Assigning Classic Literature
As I lounge in my cushioned chair, complete with a fleece blanket and my cat, Zoe, on my lap, I open the cover of a poignant, hysterical, and intricate young adult novel.
This is my reading life: cozy, individualized, and, like Goldilocks, just right for me. But when I watch students’ reading lives in school there is a major disconnect:
Read this, answer these questions, and write an essay that will be evaluated with the Six Traits rubric.
Today during silent reading the assignment was to read Gulliver’s Travels part 3 chapters 7-11. He opened his book, propped open his binder, and proceeded to open up a Hemingway novel, avoiding Swift’s ancient satire.
I have no idea how this student will finish the Gulliver’s Travels quiz over part 3 tomorrow.
Skim Sparknotes? Ask a friend for details? I don’t know and I doubt he really cares.
Too often teachers are afraid of reading workshop because they fear students will never pick up the beloved classics. Today that fear was proved inaccurate. If you let students read what they want to read, they will eventually stumble upon the “revered” classics. Trading Swift for Hemingway is trading a classic for a classic.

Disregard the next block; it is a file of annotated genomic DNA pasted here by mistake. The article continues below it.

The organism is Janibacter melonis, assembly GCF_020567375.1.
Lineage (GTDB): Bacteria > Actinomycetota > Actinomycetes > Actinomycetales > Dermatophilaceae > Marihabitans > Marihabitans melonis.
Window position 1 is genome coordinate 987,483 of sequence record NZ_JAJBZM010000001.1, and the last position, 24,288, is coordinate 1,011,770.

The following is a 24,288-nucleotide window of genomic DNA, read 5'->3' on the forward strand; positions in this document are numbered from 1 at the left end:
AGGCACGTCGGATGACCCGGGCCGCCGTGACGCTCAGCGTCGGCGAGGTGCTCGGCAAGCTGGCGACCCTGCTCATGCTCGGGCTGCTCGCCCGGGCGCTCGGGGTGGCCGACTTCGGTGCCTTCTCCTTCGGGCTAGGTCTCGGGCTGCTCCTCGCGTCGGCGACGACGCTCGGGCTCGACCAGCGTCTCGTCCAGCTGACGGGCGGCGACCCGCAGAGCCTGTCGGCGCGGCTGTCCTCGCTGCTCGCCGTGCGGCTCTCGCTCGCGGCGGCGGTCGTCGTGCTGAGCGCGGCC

However, I admit that not all students will pick up the classics, but what are your goals? Would you rather force students to read or let them develop independent reading lives?
I want my students to find enjoyment in literacy. Will they survive if they never read Steinbeck? Yes. Will they have a reading life outside of the classroom if they don’t develop independent reading skills? Probably not.
To teach classic whole class novels or not to teach them? Depends on your long-term goals for your students’ reading lives.